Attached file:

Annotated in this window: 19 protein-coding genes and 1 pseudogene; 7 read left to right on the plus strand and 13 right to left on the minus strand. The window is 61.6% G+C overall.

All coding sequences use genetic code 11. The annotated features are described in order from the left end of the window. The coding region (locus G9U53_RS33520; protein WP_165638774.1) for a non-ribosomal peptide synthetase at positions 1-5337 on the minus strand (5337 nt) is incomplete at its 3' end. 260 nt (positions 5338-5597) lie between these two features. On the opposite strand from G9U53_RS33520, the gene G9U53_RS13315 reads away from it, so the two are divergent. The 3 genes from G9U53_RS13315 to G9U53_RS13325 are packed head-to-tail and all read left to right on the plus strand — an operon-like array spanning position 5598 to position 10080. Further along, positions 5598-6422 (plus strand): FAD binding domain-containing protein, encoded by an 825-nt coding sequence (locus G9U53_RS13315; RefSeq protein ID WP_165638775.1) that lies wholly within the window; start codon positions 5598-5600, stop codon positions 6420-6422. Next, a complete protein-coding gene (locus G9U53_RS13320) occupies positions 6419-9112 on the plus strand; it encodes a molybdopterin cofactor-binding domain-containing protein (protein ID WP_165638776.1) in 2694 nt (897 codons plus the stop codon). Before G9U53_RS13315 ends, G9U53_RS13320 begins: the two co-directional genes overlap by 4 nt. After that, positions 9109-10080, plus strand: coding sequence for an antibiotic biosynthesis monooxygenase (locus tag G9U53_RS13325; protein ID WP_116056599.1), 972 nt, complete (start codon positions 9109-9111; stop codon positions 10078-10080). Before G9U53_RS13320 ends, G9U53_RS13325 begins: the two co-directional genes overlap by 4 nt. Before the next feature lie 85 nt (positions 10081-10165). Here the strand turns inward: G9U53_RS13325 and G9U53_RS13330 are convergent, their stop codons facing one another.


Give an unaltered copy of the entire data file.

Annotated in this window: 19 protein-coding genes and 1 pseudogene; 7 read left to right on the plus strand and 13 right to left on the minus strand. The window is 61.6% G+C overall.

All coding sequences use genetic code 11. The annotated features are described in order from the left end of the window. The coding region (locus G9U53_RS33520; protein WP_165638774.1) for a non-ribosomal peptide synthetase at positions 1-5337 on the minus strand (5337 nt) is incomplete at its 3' end. 260 nt (positions 5338-5597) lie between these two features. On the opposite strand from G9U53_RS33520, the gene G9U53_RS13315 reads away from it, so the two are divergent. The 3 genes from G9U53_RS13315 to G9U53_RS13325 are packed head-to-tail and all read left to right on the plus strand — an operon-like array spanning position 5598 to position 10080. Further along, positions 5598-6422 (plus strand): FAD binding domain-containing protein, encoded by an 825-nt coding sequence (locus G9U53_RS13315; RefSeq protein ID WP_165638775.1) that lies wholly within the window; start codon positions 5598-5600, stop codon positions 6420-6422. Next, a complete protein-coding gene (locus G9U53_RS13320) occupies positions 6419-9112 on the plus strand; it encodes a molybdopterin cofactor-binding domain-containing protein (protein ID WP_165638776.1) in 2694 nt (897 codons plus the stop codon). Before G9U53_RS13315 ends, G9U53_RS13320 begins: the two co-directional genes overlap by 4 nt. After that, positions 9109-10080, plus strand: coding sequence for an antibiotic biosynthesis monooxygenase (locus tag G9U53_RS13325; protein ID WP_116056599.1), 972 nt, complete (start codon positions 9109-9111; stop codon positions 10078-10080). Before G9U53_RS13320 ends, G9U53_RS13325 begins: the two co-directional genes overlap by 4 nt. Before the next feature lie 85 nt (positions 10081-10165). Here the strand turns inward: G9U53_RS13325 and G9U53_RS13330 are convergent, their stop codons facing one another.